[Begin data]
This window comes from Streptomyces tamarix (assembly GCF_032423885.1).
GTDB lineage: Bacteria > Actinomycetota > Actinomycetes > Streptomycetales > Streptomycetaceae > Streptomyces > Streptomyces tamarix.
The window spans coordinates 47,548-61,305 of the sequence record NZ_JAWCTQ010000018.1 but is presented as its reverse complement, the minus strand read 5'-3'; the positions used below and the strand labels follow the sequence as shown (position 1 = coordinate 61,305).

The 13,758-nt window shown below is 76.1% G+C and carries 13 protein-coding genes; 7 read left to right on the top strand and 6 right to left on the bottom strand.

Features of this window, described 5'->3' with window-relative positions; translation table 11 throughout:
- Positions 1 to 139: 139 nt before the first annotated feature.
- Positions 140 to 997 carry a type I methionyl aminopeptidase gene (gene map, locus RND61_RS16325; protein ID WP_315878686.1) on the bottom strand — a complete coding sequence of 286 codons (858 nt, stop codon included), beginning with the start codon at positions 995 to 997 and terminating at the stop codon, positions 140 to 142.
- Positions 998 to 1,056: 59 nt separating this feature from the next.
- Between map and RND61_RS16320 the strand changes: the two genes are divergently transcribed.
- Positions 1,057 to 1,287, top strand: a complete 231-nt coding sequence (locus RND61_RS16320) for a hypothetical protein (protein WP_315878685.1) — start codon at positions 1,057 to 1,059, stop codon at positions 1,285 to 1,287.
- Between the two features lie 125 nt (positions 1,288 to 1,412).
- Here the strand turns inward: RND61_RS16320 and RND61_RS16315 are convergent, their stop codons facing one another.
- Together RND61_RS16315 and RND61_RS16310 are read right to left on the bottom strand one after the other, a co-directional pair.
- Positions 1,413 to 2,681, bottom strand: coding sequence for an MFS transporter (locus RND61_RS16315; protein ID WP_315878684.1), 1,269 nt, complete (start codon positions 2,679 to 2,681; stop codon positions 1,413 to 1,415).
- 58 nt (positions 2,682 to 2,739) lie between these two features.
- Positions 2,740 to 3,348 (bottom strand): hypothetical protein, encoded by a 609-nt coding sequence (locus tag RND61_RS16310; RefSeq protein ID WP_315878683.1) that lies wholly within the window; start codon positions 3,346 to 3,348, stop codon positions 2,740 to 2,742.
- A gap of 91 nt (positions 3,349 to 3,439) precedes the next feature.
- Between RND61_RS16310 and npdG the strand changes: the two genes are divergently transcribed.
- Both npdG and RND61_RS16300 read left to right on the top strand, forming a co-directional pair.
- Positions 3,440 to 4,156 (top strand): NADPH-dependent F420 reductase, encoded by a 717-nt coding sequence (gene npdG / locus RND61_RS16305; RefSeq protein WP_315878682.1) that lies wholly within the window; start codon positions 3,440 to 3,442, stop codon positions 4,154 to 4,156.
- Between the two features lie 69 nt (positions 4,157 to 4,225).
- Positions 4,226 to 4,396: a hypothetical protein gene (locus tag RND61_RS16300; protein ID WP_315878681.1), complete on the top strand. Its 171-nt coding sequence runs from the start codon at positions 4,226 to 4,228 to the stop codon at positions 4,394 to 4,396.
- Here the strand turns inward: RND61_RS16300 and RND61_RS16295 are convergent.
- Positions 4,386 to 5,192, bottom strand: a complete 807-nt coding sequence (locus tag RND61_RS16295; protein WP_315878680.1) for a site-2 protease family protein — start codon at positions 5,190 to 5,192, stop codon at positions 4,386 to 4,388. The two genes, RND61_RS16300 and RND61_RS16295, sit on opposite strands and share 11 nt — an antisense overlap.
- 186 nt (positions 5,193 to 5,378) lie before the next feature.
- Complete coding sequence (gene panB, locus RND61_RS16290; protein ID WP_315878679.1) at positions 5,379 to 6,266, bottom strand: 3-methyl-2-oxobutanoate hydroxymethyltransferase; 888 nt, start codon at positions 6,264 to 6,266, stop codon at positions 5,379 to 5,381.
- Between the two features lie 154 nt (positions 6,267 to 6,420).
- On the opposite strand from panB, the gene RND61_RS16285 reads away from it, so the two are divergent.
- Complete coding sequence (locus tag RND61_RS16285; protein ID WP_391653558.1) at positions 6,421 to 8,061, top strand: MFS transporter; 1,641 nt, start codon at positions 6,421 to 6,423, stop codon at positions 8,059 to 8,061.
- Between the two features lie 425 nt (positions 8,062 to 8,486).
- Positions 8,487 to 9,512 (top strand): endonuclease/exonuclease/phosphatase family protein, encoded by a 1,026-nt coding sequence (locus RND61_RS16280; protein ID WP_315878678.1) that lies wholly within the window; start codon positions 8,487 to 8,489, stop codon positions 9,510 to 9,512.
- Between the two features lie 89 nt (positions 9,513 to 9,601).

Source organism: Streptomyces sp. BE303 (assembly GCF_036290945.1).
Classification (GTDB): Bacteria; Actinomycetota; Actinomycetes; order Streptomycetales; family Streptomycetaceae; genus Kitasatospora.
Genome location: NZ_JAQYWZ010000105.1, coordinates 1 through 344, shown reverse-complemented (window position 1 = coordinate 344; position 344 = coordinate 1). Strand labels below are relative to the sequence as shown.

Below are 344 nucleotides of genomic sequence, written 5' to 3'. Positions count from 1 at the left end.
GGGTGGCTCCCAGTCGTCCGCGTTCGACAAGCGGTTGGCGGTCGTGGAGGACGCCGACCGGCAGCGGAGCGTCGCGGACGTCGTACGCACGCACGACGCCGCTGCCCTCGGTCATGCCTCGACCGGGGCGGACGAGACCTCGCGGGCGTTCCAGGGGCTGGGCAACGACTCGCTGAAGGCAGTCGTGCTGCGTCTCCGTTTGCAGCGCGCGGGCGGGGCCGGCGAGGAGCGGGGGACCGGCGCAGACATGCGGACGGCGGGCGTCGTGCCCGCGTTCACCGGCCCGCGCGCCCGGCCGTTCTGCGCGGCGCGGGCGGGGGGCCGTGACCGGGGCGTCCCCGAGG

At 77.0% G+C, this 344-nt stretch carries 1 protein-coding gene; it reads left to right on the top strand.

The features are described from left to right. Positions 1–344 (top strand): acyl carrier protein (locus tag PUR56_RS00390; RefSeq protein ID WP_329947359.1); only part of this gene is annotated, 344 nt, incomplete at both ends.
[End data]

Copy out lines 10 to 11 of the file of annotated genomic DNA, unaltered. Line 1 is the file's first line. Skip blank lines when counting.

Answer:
- Positions 1,057 to 1,287, top strand: a complete 231-nt coding sequence (locus RND61_RS16320) for a hypothetical protein (protein WP_315878685.1) — start codon at positions 1,057 to 1,059, stop codon at positions 1,285 to 1,287.
- Between the two features lie 125 nt (positions 1,288 to 1,412).